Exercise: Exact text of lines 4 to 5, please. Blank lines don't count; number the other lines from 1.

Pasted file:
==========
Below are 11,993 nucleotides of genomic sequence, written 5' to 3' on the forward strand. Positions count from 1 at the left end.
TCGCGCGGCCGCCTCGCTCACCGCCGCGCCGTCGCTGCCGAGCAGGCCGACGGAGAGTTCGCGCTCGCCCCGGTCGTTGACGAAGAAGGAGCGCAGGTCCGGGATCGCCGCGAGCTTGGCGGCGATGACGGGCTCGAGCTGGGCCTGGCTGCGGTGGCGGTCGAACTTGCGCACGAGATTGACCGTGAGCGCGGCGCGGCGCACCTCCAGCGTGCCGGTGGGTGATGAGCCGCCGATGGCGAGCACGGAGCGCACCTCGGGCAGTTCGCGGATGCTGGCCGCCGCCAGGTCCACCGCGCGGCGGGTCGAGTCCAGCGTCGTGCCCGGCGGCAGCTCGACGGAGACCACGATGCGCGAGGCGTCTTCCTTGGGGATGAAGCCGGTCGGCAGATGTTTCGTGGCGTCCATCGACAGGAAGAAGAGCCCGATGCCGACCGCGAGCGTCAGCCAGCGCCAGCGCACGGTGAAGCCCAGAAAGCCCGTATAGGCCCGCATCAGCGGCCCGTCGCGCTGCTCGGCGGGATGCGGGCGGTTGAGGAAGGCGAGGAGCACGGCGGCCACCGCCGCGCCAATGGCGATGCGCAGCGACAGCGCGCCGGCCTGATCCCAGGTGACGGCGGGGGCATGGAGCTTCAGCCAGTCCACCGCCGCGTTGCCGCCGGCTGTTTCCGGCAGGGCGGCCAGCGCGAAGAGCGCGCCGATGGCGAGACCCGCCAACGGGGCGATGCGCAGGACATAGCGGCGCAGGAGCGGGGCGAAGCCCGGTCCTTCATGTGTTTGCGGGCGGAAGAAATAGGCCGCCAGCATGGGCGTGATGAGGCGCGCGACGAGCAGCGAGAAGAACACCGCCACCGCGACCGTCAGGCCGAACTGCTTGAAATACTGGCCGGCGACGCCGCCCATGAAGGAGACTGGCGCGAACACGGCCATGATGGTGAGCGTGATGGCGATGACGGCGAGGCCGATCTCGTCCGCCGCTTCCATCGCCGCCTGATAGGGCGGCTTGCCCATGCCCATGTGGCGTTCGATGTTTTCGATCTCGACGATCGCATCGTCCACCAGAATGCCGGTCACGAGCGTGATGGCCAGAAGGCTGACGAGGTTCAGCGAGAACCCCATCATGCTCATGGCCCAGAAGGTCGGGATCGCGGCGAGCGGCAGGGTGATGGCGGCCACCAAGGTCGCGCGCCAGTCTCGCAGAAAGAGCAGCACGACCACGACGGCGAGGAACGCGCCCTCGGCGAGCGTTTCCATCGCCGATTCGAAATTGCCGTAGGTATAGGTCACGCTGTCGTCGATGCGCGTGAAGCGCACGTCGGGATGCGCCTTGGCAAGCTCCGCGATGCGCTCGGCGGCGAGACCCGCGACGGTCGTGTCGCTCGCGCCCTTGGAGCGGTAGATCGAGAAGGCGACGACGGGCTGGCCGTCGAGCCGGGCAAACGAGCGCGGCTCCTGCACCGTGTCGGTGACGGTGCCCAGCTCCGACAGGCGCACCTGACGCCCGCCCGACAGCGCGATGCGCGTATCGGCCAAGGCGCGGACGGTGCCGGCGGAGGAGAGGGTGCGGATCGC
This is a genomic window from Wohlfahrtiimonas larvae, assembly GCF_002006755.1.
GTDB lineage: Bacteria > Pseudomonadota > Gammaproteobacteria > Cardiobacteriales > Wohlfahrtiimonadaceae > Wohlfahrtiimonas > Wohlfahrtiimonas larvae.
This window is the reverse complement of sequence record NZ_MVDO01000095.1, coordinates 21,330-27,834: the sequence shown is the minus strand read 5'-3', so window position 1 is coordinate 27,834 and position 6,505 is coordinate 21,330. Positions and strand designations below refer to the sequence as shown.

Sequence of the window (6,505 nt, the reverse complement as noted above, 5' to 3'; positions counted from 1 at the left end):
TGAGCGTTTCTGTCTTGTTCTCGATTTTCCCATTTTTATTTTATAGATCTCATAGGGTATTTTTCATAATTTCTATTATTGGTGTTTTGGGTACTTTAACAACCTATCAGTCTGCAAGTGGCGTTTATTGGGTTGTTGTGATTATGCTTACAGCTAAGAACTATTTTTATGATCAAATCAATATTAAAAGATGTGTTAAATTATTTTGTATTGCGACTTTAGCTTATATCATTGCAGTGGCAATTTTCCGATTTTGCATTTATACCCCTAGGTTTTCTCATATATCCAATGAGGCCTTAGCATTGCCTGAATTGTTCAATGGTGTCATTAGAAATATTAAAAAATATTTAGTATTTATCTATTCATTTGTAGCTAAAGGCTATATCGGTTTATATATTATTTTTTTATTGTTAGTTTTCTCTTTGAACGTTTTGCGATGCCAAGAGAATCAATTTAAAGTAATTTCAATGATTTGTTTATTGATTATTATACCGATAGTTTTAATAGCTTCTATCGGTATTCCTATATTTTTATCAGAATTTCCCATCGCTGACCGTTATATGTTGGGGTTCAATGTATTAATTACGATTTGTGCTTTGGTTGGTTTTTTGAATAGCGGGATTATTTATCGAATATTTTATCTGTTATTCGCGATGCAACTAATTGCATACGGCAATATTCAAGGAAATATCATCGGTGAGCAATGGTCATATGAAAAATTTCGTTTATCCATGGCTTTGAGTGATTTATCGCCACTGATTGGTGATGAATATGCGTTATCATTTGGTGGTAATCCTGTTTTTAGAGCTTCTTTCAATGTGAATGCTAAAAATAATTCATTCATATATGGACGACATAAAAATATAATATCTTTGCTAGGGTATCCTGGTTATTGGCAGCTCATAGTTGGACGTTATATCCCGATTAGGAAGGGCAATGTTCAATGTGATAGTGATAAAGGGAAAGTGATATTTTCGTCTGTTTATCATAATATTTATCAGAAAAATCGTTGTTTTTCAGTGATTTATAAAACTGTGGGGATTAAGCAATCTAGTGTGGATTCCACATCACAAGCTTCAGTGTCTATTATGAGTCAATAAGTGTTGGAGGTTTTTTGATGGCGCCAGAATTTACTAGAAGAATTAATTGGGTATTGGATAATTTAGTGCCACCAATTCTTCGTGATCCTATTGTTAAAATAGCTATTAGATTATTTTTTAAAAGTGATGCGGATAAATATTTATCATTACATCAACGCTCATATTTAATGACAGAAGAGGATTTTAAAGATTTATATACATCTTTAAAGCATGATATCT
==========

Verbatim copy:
GTDB lineage: Bacteria > Pseudomonadota > Gammaproteobacteria > Cardiobacteriales > Wohlfahrtiimonadaceae > Wohlfahrtiimonas > Wohlfahrtiimonas larvae.
This window is the reverse complement of sequence record NZ_MVDO01000095.1, coordinates 21,330-27,834: the sequence shown is the minus strand read 5'-3', so window position 1 is coordinate 27,834 and position 6,505 is coordinate 21,330. Positions and strand designations below refer to the sequence as shown.